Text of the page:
CSIRO, the universities and the national telco. In 1990
Elz delegated some responsibility to Sydney University's
Geoff Huston (ie 'edu' 2LD and 'gov' 2LD).
into the wider community
Uptake of the net in Australia began to accelerate immediately
before invention of the web, with enthusiasts and a range
of organisations in the public and private sectors setting
up newsgroups, swapping files and sending person-to-person
mail. That was reflected in the growth of domain registrations.
Registration was still undertaken by volunteers, rules
were informal and proponents of alternative root schemes
gained attention later perceived as undeserved.
A range of internet service providers emerged from 1989
onwards. Initially most had a small geographical coverage
(eg within one city) and many operated on a noncommercial
basis, eg the Australian Public Access Network Association
In September 1993 Huston "on behalf of the Australian
network community" requested over a million addresses
from IANA. The expectation was that would facilitate establishment
of a national registry and reduce delays in allocations
from the US. The request underpinned establishment of
the Asia-Pacific Network Information Centre (APNIC)
in Brisbane as a regional NIC.
Adoption of the net by businesses and other organisations
took off after release of web browsers and publicity about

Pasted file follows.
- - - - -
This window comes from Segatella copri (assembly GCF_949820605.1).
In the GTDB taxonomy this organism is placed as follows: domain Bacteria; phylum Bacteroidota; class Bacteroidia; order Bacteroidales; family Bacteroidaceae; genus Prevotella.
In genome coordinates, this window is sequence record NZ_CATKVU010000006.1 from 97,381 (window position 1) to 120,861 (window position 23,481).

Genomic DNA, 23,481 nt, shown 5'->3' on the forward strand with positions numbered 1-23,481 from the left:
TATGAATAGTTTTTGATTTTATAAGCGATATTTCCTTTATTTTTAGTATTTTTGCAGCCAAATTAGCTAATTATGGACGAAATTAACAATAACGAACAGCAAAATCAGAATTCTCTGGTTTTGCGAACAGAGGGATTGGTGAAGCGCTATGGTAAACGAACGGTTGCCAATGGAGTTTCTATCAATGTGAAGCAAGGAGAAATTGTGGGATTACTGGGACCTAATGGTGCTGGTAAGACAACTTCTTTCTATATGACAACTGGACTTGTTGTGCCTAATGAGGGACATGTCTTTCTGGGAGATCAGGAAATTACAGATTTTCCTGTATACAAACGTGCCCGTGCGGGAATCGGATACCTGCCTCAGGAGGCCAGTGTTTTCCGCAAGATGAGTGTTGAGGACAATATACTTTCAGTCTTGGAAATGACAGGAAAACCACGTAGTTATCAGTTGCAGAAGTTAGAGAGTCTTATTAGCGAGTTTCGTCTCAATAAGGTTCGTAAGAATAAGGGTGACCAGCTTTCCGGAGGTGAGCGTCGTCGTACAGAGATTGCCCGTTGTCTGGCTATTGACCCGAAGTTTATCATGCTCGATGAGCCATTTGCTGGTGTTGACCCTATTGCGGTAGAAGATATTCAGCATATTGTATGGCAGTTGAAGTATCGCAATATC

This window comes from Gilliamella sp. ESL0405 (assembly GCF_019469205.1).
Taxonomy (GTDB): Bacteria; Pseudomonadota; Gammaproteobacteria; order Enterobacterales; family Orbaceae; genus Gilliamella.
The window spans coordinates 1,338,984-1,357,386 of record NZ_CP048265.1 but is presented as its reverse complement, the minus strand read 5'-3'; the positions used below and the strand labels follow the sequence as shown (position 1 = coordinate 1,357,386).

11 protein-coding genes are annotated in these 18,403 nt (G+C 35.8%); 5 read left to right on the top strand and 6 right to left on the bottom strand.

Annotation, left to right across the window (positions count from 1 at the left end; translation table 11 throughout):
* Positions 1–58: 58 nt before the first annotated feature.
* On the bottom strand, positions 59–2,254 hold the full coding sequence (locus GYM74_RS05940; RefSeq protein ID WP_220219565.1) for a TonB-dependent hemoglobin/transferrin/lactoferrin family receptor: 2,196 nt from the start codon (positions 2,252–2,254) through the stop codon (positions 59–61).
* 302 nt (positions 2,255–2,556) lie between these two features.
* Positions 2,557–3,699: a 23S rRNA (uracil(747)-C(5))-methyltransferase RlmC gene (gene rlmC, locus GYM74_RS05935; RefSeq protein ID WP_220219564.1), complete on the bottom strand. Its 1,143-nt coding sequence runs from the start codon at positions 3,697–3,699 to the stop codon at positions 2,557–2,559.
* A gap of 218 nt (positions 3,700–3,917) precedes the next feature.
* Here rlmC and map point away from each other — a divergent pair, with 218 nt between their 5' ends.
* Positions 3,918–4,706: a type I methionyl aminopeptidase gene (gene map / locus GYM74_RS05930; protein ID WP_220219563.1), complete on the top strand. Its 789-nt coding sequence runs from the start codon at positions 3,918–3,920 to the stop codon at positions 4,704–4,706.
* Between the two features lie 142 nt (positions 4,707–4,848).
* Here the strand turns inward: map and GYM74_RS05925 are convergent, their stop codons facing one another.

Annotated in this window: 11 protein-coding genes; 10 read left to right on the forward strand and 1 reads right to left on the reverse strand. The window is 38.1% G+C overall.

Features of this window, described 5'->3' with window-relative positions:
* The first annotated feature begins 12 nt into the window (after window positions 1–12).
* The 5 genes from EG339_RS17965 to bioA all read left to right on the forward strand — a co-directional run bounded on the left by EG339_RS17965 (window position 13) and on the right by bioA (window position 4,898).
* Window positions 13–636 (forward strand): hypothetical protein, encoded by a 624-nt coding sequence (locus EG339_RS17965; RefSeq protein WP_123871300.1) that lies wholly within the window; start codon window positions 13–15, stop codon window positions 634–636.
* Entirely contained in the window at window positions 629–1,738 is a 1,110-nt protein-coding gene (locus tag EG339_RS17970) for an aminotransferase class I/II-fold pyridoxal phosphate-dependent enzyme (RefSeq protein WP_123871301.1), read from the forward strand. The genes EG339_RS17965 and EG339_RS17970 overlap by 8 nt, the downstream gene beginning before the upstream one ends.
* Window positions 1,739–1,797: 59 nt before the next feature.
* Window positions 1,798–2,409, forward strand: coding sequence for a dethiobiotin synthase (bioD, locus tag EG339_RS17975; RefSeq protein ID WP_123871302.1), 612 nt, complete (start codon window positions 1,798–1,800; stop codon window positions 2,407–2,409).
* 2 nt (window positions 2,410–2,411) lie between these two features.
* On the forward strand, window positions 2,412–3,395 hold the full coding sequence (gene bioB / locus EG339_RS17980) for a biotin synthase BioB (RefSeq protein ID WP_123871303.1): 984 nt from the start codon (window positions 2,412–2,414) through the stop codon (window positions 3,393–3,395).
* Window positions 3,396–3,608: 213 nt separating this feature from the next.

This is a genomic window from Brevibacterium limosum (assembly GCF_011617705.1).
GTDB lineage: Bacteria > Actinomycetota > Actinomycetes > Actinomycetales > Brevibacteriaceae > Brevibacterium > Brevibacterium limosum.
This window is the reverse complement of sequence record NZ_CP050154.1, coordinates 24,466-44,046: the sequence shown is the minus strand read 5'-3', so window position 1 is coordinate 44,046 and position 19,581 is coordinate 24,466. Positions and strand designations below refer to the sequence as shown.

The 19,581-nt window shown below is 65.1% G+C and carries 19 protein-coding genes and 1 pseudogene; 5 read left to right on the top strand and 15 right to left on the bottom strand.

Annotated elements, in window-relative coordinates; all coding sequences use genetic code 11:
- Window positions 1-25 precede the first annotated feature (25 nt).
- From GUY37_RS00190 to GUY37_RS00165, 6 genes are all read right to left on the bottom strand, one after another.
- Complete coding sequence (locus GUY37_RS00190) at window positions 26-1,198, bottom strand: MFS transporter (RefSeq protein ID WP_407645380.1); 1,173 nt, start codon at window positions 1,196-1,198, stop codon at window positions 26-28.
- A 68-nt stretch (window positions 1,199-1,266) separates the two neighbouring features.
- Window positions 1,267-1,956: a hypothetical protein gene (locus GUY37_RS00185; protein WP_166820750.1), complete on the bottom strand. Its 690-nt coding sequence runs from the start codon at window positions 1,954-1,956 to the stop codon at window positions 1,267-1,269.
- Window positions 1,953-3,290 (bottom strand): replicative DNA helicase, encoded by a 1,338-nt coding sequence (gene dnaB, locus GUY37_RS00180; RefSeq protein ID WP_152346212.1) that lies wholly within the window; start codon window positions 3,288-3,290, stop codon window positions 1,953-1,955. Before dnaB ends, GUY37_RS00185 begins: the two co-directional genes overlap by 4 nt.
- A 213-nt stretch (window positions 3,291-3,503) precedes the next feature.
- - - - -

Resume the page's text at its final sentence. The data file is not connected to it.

developments in the US, growing in tandem with the emergence
of the Australian ISP industry. By late 1994 "non-AARNet
users" accounted for over 20% of traffic on the academic
network and were growing rapidly, posing cost and regulatory
challenges for the AARNet administrators.
The Australian Vice-Chancellors Committee (AVCC) accordingly
transferred AARNet's commercial customers and the management
of its interstate/national links to Telstra. (AARNet2
was established in mid-1997 as a national private ATM-based
network linking reseatrch bodies and is currently being
replaced by a higher-performance GrangeNet)
Local operator connect.com.au (subsequently absorbed by
Telecom NZ) has claims to be the first true ISP from May
1994 onwards, followed by major players such as Telstra,
Ozemail and Optus. By the late 1990s Australia had around